First, the flowchart shown in FIG. 34 is for the purpose of describing the head unloading operation after data recording and/or playback. When this data recording and/or playback is complete, the pair of upper and lower magnetic heads 101, 102 perform patrol seek (patrol seek is an operation wherein the heads move across several tracks in one minute). After three minutes have elapsed, a command (idle command, standby command or sleep command) is sent from the host computer, the pair of upper and lower magnetic heads 101, 102 move to the outermost circumference of the floppy disk 1, energization of the plunger 383 of the latch mechanism 381 temporarily switches OFF, and the hold of the head loading state of the head raising and lowering mechanism 331 is released (latch release). The pair of upper and lower magnetic heads 101, 102 are then head unloaded by this head raising and lowering mechanism 331.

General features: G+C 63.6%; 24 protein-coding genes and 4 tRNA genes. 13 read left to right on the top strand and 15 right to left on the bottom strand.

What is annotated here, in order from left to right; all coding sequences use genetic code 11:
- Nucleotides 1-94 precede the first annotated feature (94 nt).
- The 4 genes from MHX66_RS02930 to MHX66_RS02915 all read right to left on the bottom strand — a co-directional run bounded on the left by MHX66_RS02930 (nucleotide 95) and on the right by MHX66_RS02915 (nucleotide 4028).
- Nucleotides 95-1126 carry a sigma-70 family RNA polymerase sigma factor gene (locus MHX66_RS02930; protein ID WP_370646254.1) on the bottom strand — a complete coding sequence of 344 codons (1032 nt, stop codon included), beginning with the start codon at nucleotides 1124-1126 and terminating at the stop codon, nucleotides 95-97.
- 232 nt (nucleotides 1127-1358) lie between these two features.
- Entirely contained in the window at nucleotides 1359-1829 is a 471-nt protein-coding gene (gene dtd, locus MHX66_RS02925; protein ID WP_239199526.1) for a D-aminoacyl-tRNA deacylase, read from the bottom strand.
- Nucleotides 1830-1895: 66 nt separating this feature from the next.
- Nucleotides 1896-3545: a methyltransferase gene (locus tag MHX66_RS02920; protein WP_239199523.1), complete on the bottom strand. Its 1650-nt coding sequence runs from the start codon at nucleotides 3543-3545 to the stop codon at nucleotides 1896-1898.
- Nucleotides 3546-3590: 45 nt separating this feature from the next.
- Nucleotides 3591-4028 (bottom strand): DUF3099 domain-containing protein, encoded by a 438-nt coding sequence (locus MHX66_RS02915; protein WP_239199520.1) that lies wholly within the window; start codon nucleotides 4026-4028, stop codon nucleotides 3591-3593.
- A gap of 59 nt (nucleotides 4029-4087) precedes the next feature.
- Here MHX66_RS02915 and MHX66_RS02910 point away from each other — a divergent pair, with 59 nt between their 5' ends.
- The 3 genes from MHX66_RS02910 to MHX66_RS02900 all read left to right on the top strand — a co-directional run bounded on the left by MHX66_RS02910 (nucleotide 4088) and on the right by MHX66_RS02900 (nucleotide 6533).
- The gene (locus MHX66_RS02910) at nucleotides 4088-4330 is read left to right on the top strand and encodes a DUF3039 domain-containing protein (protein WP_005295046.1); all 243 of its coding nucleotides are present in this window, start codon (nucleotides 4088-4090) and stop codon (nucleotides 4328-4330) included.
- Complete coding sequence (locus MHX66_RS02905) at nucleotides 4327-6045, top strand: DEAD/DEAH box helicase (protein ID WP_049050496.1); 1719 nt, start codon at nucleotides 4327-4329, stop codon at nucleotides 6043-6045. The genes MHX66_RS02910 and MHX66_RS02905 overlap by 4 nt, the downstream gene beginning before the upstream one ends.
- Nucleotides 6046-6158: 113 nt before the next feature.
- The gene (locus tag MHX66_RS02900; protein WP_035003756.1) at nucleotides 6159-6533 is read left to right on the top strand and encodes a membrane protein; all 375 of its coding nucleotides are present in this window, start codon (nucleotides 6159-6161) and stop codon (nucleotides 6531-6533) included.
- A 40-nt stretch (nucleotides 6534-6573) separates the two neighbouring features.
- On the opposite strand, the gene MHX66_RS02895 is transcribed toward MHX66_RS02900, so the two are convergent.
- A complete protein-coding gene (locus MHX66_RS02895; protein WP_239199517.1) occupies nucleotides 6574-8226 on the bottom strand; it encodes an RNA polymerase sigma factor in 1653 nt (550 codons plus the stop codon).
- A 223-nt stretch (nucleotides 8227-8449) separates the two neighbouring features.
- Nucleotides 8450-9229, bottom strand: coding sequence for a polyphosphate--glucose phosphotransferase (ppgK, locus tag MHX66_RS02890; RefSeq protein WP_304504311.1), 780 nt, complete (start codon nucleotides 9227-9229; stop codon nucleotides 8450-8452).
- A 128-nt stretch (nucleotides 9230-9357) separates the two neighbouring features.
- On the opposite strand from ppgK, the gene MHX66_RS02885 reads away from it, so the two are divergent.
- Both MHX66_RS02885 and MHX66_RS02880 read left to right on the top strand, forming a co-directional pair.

The flowchart at this time is shown in FIG. 35. It may be noted that there are three commands which may be sent from the host computer to release the hold of the head loading state of the head raising and lowering mechanism 331, i.e., the idle command, standby command and sleep command mentioned above, and the drive mode may also be classified into the following three types according to these commands.

Idle command: In this mode, head unloading is performed, but the spindle motor 51 rotates or current is supplied to the circuit, and an operation can be performed by the next command.

Standby command: In this mode, head unloading is performed and the spindle motor 51 also stops, but current is supplied to the circuit, and an operation can still be performed by the next command.